- A study by researchers at the University of California-San Francisco has determined that the probability of contracting HIV through "unprotected receptive oral sex with a man" is practically null. The study followed 198 gay and bisexual people in the San Francisco area, 98% of them male, and found that of the 20% that reported receptive oral sex with an HIV-positive partner, only one infection was known to occur and that infection was not recent and "could not be attributed to the period of exclusive oral receptive intercourse" (UCSF release, 8/14). Speaking yesterday on NPR's "All Things Considered," Kimberly Page Shafer, the lead author of the study, said, "The most important thing we found out is that none of the people that we've been studying or have studied have gotten HIV. Our results suggest that oral sex is safer sex." Although prior research on the risk of contracting HIV through oral sex had "dramatically different findings," Valdiserri said, "We know it's possible to transmit HIV through oral sex, but it is not a common event. The concern is, however, that even with a low-risk sexual practice, if it is practiced with many different partners over a long period of time, that risk can increase. So we want to stress that low risk is not the same as no risk." The full report in RealAudio is available online (Wilson, "All Things Considered," NPR, 8/14).
- Officials from the Walter Reed Army Institute of Research yesterday presented findings that found the InstantScreen (R), a rapid HIV test kit, manufactured by BICO, Inc., is 100% accurate. The test showed "100% sensitivity and 100% specificity" during the 600 tests performed by Walter Reed researchers (BICO release, 8/14).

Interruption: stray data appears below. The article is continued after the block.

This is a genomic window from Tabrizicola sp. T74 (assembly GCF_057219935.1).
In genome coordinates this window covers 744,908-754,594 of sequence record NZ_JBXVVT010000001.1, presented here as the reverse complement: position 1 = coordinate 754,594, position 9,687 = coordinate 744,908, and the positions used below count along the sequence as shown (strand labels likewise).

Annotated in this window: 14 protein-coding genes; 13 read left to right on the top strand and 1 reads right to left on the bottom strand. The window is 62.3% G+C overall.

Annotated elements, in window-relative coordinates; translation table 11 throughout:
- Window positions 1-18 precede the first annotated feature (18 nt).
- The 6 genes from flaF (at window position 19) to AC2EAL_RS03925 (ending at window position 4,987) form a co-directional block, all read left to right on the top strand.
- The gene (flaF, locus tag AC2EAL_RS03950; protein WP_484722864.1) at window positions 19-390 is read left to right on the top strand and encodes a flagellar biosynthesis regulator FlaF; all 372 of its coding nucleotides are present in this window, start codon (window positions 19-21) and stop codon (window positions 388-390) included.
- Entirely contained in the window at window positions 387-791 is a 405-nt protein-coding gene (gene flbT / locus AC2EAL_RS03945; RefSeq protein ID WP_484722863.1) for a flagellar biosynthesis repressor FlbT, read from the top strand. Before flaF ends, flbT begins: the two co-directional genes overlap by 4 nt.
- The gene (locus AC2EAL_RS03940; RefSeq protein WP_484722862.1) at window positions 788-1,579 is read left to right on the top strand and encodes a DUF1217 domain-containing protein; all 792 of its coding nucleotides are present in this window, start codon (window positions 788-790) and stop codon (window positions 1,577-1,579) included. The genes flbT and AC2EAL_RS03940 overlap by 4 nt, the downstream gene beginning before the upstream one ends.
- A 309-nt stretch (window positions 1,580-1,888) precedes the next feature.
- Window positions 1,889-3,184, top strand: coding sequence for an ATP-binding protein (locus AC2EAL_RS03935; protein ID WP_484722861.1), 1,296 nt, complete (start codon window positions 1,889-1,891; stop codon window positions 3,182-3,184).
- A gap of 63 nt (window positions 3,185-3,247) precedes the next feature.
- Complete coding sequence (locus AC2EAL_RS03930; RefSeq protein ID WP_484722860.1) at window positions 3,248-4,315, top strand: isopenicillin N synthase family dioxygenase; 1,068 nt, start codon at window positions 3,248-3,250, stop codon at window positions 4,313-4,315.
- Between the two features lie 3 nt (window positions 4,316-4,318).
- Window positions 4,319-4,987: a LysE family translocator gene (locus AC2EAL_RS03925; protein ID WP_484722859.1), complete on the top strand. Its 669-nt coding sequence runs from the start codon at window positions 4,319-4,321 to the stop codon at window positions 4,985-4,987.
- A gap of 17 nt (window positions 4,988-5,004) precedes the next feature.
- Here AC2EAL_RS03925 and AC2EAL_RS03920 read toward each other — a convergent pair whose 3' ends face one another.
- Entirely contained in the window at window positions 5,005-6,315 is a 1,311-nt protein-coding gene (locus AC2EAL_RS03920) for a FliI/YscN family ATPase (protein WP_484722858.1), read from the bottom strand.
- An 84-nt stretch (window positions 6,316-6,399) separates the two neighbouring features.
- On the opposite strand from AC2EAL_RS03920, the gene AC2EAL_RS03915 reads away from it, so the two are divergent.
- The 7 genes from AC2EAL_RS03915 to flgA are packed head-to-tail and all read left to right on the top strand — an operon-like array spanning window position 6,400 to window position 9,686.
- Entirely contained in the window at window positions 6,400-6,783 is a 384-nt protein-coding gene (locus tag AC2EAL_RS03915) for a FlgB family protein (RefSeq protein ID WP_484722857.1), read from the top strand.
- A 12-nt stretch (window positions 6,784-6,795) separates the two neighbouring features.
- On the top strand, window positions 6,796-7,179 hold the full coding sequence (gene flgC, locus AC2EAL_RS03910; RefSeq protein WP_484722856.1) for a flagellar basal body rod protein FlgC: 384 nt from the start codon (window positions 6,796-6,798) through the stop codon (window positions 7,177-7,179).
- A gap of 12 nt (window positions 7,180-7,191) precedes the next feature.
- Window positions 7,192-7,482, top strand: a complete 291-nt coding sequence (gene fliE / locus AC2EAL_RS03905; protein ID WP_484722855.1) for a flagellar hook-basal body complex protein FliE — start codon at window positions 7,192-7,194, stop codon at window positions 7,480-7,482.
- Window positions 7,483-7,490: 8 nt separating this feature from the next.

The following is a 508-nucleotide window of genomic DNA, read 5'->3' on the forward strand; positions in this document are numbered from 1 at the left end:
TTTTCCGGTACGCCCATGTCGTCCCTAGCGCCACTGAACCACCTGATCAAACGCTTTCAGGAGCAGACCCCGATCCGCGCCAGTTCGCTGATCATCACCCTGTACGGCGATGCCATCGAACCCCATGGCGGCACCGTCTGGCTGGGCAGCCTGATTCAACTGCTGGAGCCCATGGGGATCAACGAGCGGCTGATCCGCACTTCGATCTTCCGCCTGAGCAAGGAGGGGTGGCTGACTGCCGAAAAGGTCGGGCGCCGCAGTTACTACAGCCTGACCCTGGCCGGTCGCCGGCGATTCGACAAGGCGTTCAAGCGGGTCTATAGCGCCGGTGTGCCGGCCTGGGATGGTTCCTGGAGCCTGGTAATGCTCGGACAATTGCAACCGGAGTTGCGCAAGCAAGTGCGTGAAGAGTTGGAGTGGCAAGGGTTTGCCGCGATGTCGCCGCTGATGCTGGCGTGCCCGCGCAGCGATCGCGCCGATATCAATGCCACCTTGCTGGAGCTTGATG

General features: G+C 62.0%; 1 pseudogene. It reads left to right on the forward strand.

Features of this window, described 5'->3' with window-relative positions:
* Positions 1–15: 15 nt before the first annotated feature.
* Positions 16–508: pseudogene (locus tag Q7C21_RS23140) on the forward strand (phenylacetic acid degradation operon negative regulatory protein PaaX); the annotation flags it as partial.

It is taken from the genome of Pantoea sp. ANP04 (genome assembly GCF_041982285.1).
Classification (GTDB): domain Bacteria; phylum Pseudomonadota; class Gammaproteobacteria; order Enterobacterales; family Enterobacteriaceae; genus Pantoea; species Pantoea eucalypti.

- HIV/AIDS "cannot be stopped without the help of black churches" in the South, according to researcher Emily Moore, the Augusta Chronicle reports. Moore, with funding from Iowa State University, spent three years examining how "the beliefs of rural religious leaders affect a community's attitudes and opinions about HIV and AIDS" and found that most black religious leaders in the rural South "refuse to discuss AIDS from the pulpit," thinking that their parishioners are "immune" to the disease and have "no need to hear about it" in church. That attitude, combined with "homophobia and a lack of health education, have contributed to a culture of intolerance and denial toward AIDS in many black churches," Moore said (Basinger, Augusta Chronicle, 8/15).